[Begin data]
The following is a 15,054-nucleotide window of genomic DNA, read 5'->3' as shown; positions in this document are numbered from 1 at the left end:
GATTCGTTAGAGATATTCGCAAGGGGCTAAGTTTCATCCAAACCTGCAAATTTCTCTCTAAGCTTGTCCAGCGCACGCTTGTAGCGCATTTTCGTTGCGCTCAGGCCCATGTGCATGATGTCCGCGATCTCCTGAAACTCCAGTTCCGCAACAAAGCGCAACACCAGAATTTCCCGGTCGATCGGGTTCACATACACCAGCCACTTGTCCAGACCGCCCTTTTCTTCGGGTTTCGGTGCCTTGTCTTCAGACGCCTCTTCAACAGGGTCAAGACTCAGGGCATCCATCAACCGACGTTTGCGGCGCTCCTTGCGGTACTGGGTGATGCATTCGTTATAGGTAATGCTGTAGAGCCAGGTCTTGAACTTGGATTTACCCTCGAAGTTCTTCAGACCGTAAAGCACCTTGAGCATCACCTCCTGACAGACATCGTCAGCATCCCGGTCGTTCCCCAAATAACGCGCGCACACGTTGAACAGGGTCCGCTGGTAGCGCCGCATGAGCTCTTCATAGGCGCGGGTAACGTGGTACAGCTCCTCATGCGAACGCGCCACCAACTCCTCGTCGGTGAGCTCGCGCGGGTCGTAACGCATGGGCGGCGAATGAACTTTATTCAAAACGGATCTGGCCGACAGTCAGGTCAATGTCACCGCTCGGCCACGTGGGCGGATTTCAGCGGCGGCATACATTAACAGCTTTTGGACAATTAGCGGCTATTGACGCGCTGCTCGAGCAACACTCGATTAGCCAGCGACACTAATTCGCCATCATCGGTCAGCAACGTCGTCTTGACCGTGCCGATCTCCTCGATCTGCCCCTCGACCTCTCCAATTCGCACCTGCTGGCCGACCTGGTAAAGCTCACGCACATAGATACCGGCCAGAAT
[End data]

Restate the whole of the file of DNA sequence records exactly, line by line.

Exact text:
The following is a 15,054-nucleotide window of genomic DNA, read 5'->3' as shown; positions in this document are numbered from 1 at the left end:
GATTCGTTAGAGATATTCGCAAGGGGCTAAGTTTCATCCAAACCTGCAAATTTCTCTCTAAGCTTGTCCAGCGCACGCTTGTAGCGCATTTTCGTTGCGCTCAGGCCCATGTGCATGATGTCCGCGATCTCCTGAAACTCCAGTTCCGCAACAAAGCGCAACACCAGAATTTCCCGGTCGATCGGGTTCACATACACCAGCCACTTGTCCAGACCGCCCTTTTCTTCGGGTTTCGGTGCCTTGTCTTCAGACGCCTCTTCAACAGGGTCAAGACTCAGGGCATCCATCAACCGACGTTTGCGGCGCTCCTTGCGGTACTGGGTGATGCATTCGTTATAGGTAATGCTGTAGAGCCAGGTCTTGAACTTGGATTTACCCTCGAAGTTCTTCAGACCGTAAAGCACCTTGAGCATCACCTCCTGACAGACATCGTCAGCATCCCGGTCGTTCCCCAAATAACGCGCGCACACGTTGAACAGGGTCCGCTGGTAGCGCCGCATGAGCTCTTCATAGGCGCGGGTAACGTGGTACAGCTCCTCATGCGAACGCGCCACCAACTCCTCGTCGGTGAGCTCGCGCGGGTCGTAACGCATGGGCGGCGAATGAACTTTATTCAAAACGGATCTGGCCGACAGTCAGGTCAATGTCACCGCTCGGCCACGTGGGCGGATTTCAGCGGCGGCATACATTAACAGCTTTTGGACAATTAGCGGCTATTGACGCGCTGCTCGAGCAACACTCGATTAGCCAGCGACACTAATTCGCCATCATCGGTCAGCAACGTCGTCTTGACCGTGCCGATCTCCTCGATCTGCCCCTCGACCTCTCCAATTCGCACCTGCTGGCCGACCTGGTAAAGCTCACGCACATAGATACCGGCCAGAAT